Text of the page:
Like in the ancient Coliseum in Rome, bears, bulls, badgers, and other animals have fought in the pits. But the big money and possible organized crime connections seem to be found most often in the very popular sport of dog fighting. A well known Long Beach gangsta rapper not only attended many of the pit fights my informant attended, but also fought his own fighting dogs in the pits. Gang members invest thousands in raising animals bred to fight in the animal pits. Even the fighting cocks could cost many thousands of dollars.
In the early 19th century, English dog fighters began breeding dogs famous for hunting larger animals like bulls to fight in the pits. This dog was the Staffordshire bull terrier. The U.S. United Kennel Club began importing the terriers into this country in 1817. This breed fought in street and officially sanctioned pit fights until the early 20th century, when fighting was banned in almost every state. However, the enforcement of these laws was lax.
In the poorer sections of most major cities the pit fights continued. Other breeds were imported to fight the popular champion, the American Pit Bull. The Dogo Argentino and Presa Canario are also popular today in the pits. Some of these breeds are outlawed in some countries. But I have observed that it is not the breeding so much as it is the beating that causes these dogs to be dangerous.
Unfortunately, these street breeders and trainers of fighting dogs don't apparently watch the "Dog Whisperer." In South Central LA gang members were known to beat up and feed their dogs PCP (the hallucinogenic) to make them meaner. Many unsuitable dogs are needlessly destroyed because they are not big enough or aggressive enough to fight in the pits. Many die from injuries sustained in the contests.
In a famous celebrity case in July of 2007, National Football League Falcons player Michael Vick and three associates were indicted by a federal grand jury for a dog fighting enterprise called "Bad Newz Kennels." In the indictment Vick allegedly "executed approximately eight dogs that did not perform well in 'testing' by various methods, including hanging, drowning, and/or slamming at least one dog's body to the ground." One losing dog was killed by electrocution.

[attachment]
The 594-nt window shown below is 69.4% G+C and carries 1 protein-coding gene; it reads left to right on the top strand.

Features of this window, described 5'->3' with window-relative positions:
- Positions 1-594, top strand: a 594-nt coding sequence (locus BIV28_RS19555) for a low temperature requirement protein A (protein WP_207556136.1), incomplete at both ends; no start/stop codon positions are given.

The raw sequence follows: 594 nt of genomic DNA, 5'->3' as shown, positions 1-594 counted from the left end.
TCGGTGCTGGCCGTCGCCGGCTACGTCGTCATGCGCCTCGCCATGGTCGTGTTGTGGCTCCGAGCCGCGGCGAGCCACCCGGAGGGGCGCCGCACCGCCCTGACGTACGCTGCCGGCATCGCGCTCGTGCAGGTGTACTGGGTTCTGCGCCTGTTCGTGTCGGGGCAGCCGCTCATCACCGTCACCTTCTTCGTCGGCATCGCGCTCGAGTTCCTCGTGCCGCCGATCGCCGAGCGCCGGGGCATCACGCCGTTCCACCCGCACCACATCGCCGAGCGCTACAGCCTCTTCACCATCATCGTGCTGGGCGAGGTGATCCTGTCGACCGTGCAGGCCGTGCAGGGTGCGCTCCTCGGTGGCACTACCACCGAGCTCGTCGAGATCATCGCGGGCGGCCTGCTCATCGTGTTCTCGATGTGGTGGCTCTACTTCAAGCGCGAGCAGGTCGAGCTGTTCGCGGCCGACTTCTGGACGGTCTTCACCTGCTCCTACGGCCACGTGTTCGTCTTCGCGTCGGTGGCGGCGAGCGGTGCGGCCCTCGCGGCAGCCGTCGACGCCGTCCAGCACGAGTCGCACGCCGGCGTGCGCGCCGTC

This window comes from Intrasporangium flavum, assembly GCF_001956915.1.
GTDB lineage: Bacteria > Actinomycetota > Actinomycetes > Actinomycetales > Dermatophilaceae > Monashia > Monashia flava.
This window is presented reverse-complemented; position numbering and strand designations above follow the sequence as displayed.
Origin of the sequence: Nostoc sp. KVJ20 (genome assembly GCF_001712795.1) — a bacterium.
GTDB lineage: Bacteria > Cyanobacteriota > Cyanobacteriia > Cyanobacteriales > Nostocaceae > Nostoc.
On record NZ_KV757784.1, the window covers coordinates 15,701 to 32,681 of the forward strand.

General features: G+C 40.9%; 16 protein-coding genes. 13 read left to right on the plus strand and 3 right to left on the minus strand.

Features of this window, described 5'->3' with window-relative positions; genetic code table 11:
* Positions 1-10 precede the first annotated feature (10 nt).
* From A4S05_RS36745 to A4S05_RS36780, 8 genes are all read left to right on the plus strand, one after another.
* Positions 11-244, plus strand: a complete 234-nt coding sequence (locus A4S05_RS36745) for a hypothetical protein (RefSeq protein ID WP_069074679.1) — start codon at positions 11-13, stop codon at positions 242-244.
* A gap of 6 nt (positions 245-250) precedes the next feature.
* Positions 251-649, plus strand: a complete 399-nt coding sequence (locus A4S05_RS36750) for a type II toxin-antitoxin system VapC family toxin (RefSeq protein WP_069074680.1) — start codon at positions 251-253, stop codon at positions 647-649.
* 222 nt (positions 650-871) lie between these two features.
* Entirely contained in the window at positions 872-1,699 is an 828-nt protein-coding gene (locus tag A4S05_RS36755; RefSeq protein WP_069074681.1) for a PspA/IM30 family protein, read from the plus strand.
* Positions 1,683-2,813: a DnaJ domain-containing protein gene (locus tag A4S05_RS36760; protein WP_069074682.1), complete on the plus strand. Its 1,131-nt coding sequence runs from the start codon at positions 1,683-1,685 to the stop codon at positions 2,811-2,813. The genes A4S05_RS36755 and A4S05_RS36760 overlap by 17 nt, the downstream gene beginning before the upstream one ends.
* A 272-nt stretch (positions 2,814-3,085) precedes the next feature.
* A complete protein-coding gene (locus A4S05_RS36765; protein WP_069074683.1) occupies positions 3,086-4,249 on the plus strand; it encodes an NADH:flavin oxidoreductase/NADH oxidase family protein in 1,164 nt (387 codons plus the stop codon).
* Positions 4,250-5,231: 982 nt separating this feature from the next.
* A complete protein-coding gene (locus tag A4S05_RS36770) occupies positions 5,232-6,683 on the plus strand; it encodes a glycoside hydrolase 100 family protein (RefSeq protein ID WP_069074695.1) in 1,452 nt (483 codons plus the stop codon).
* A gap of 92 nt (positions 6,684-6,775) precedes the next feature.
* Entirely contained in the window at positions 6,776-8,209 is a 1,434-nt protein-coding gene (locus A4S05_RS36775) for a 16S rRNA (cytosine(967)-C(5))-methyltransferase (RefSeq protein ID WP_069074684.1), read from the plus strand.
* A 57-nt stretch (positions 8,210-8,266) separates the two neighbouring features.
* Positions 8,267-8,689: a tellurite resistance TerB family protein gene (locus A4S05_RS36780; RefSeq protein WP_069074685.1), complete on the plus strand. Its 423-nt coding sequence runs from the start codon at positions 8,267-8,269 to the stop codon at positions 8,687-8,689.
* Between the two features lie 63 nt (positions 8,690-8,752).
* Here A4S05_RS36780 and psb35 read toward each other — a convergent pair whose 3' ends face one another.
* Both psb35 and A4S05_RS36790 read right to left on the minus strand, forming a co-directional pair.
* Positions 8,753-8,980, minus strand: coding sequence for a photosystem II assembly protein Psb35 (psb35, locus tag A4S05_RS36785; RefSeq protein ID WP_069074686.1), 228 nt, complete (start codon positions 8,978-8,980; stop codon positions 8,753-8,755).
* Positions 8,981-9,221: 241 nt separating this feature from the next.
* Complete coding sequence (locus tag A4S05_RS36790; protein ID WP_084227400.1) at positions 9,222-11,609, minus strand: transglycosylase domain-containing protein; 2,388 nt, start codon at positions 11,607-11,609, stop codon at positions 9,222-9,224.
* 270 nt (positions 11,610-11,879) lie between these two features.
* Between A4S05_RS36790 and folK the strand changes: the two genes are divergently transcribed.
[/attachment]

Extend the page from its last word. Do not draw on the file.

But the strangest gang and fighting dog case occurred in January of 2001 when two dangerous Presa Canario "Dogs of War" owned by Aryan Brotherhood member Paul "Cornfed" Schneider attacked and killed lacrosse coach Diane Whipple in the hallway outside her San Francisco apartment.
Several of these dogs were purchased with monies won by Schneider in nuisance suits against the prison system. The Aryan Brotherhood member was housed in the maximum Security Housing Unit (SHU) at California's most secure prison, Pelican Bay State Prison. These dogs were bred and raised by friends of "Cornfed" as fighting dogs and to protect gang drug houses. Most of the dogs were sold or traded to other street and prison gang members, but two remained with Schneider's lawyers.
Schneider, who was born in 1962, was legally adopted by the two attorneys who he had given possession of the dogs, Attorneys Robert Noel and Marjorie Knoller. Because of the "family" and "attorney client" privileges, they could visit and correspond with "Cornfed" without their letters having to be searched by the prison staff. After Whipple's death, a search warrant check of correspondence between Cornfed and the Knollers revealed pornographic photos and drawings of Marjorie and the dogs.
Keep an Eye Out
If a method could be found to know the location of one of these underground kennels or pit fights, a significant raid could be staged to capture the attending drug dealers, gang members, and the people who raise and illegally fight these animals. Even in the suburbs and rural areas these pit fights flourish.
Keep your ears and eyes open and keep in contact with Animal Control and the SPCA for reports of discarded carcasses of dead fighting animals, and develop your own contact like Julio.